If not for my beloved Canada Reads competition, I would never have picked this up. Call me cynical, but stories that are hopeful and quaint are just not my thing (I’m not sure what this says about me). The reason I love Canada Reads is that it forces me to read books that aren’t in my wheelhouse, and I found myself engrossed in this memoir in spite of my initial resistance. I was surprised when I flipped the book over to see that author Craig Davidson writes horror fiction under a pseudonym that I know very well – Nick Cutter. This immediately piqued my interest!
Years ago, long before Davidson became known (as Cutter) for his horror, he was a struggling writer, down on his luck and hopelessly out of work. A flyer in his mailbox advertised a need for school bus drivers, and he applied on a whim. Before long, he found himself going through orientation and training – this section alone was great. I loved the stories about the other trainees, seasoned drivers, and his driving instructor. It was both humourous and eye opening – it’s when Davidson realized the responsibility of transporting children.
He is assigned a route and discovers he will be driving the “short bus”, or “busette”: the special needs bus. Davidson takes us through each stop as he meets the kids that will soon become his “gang”. What follows is an account of the kids that changed his life over the course of one school year. Gavin, Nadja, Jake, Vincent, and Oliver. These kids are hilarious, full of uniqueness and quirks, and dreams no different than any other kid. One of my favourite moments was Nadja’s rules for the bus: no swear words allowed except for “Hell” and “schizz”. Davidson and Jake “click” when they meet – they become fast friends and I love reading their story.
Of course, there are challenges. Davidson respectfully discusses instances of “tantrums”, the stigma that comes from riding in a busette, and the question of self-worth that arises from being special-needs. He shares a powerful story about a time he and Jake were hanging out, and what happens when a kid in a wheelchair needs to use the bathroom. Davidson points out that we are all imperfect; how a drunk driver or a few seconds of lost oxygen in the womb, can make all the difference in who we will become. This was a fantastic read, and I hope the kids from route 3077 find their way to it.
“Name?” The desk clerk said to me politely… “Age?” She asked…”Occupation?”
“Writer,” I said.
“Housewife,” she said.
“Writer,” I said.
“I’ll just put down housewife, she said.
“Husband’s name?” She said…”Occupation?”
“Just put down housewife,” I said.
My first delve into Shirley Jackson’s non-fiction was beyond satisfying. I’ve read her horror, as well as Ruth Ware’s fantastic biography, and now, her humour. Life Among the Savages is a sort of memoir, Jackson reflecting on the mundanity of domestic life as well as raising her children – first two, then three, and by the end of the book, four.
It’s comforting to know that this book, first published in 1953, still rings true today. As a mom to two young boys, I often feel like I’m living among savages! Jackson’s characteristic dry wit turns moments of utter chaos into something many parents will relate to. Parenting is ruthless, absurd, challenging, rewarding, and the hardest work I’ve ever done – but I wouldn’t change anything about it. I only wish Jackson went a little deeper into the challenges of being a working mother, all while fulfilling the expected wifely duties; it’s bubbling there beneath the surface, but she never goes all the way in.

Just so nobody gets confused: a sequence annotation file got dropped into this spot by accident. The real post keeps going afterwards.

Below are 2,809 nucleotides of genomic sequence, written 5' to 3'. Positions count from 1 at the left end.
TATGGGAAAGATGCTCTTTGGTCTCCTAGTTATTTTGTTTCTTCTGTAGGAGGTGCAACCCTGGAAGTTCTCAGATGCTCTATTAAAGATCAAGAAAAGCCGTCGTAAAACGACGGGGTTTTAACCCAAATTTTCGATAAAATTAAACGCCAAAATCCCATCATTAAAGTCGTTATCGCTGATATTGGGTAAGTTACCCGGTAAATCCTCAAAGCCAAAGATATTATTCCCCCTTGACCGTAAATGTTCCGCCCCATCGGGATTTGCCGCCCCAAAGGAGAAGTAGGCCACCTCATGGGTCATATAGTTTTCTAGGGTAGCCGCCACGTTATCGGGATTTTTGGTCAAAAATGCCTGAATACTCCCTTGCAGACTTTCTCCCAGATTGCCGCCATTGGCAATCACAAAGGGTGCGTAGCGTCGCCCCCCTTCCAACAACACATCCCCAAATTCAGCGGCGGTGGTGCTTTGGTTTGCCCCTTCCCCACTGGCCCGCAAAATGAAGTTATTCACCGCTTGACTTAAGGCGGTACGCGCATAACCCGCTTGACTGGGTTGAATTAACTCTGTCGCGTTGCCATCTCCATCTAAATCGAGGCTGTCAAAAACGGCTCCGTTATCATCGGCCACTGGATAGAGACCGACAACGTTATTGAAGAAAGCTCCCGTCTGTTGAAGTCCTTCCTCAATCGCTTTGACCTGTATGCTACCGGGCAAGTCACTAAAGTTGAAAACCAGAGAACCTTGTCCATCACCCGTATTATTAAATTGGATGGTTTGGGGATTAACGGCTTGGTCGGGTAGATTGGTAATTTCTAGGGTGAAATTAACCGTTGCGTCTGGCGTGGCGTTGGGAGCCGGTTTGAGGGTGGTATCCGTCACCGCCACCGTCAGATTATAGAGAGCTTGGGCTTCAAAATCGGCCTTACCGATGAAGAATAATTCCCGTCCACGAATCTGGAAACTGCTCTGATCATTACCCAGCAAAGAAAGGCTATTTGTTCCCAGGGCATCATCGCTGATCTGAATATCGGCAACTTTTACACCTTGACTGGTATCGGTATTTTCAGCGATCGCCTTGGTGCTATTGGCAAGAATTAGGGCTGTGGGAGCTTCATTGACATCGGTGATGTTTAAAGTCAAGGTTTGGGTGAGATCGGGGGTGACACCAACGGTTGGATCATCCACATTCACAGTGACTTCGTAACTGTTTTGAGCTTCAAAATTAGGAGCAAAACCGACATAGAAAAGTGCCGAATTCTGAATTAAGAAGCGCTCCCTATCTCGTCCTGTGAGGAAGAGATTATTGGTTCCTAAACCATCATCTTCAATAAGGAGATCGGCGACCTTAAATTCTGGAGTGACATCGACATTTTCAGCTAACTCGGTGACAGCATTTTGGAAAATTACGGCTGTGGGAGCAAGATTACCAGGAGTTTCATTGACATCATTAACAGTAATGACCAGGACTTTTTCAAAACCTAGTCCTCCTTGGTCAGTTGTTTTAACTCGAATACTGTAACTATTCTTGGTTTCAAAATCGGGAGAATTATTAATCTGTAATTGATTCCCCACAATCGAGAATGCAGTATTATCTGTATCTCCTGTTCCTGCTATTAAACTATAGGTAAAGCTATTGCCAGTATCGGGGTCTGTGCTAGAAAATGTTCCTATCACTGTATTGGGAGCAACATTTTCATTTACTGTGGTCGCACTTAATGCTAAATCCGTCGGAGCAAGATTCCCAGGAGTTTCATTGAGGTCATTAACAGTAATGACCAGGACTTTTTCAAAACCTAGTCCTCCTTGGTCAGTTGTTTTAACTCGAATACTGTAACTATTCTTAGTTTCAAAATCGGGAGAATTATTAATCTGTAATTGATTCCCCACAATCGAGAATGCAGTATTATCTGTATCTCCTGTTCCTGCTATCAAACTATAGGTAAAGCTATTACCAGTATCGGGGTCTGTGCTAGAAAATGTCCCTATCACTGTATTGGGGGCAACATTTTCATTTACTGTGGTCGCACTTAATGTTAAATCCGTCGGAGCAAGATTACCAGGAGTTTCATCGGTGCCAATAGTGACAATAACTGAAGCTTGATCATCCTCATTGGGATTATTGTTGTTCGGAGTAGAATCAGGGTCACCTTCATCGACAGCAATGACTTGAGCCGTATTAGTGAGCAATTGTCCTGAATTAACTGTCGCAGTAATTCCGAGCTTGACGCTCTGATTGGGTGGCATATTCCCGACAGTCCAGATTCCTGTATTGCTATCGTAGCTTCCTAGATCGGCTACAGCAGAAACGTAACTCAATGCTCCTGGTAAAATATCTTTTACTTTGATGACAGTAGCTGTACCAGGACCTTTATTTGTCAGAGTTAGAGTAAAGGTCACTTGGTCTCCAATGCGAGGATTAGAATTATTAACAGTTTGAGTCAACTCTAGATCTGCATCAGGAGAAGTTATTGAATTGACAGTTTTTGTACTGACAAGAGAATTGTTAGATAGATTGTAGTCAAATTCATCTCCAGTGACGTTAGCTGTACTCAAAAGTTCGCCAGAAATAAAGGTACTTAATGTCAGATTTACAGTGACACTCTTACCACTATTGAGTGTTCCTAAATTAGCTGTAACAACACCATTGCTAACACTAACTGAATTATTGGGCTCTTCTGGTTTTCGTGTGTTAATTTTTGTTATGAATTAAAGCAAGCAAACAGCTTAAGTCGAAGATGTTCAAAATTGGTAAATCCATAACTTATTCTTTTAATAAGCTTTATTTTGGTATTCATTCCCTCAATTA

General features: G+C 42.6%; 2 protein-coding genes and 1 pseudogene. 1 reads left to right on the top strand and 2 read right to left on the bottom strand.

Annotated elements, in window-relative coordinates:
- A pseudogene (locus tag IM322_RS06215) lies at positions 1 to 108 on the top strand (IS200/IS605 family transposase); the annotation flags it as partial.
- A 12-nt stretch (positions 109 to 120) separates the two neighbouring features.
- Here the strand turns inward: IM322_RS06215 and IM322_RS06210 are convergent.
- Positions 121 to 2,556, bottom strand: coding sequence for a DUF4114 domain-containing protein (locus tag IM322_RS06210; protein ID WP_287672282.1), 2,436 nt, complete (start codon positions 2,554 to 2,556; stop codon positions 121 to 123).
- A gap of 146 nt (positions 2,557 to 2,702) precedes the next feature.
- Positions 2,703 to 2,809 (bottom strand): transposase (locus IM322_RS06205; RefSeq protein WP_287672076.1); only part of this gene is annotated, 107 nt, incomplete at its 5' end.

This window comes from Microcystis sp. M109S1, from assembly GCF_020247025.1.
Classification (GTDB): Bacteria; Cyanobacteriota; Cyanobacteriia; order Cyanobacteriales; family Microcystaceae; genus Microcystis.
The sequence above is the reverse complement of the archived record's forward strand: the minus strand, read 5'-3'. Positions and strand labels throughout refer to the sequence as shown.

Those without kids can still enjoy this book – Jackson’s storytelling is as perfect here is it is in her fiction. These stories may be true or may be embellished, we’ll never know. Either way, this is a worthy read for any Jackson fan and I can’t wait to dig into Raising Demons, this book’s successor.
I often tell my students that fiction is about desire in one way or another. The older I get, the more I understand that life is generally the pursuit of desires. We want and want and oh how we want. We hunger.
An honest take on what it means to be a woman who takes up space in the world, Roxane Gay broke my heart. Gay is brutally transparent as she examines the violence she experienced as a child, and how it shaped, and continues to shape, her journey through life. She discusses her parents, and what it means to be the child of Haitian immigrants in America. Expectations for her and her siblings were high, both academically and physically. Though her parent’s always came from a place of love, their focus on Gay’s weight became a point of contention and rebellion during critical, formative years.
This book felt like a release, therapy – she lays so much bare. What struck me the most is that this isn’t your typical memoir that wraps up with a happy ending, or profound lessons learned. Gay lets you know from page one that this is simply her experience. Many readers will identify with Gay’s discomfort with her own skin – I think being comfortable in your own body, regardless of size, is a lifelong process for many. Gay breaks down many of the struggles of being of size – chairs with arms, places to shop, and walks with friends to name a few.
From the first page I knew I was about to read something special, and cannot wait to dig into Gay’s fiction. While this is the story of her body, there is a universality to the memoir that will resonate with readers. I can only thank Gay for bearing her soul and her pain to create something so heartbreaking, honest, perfect.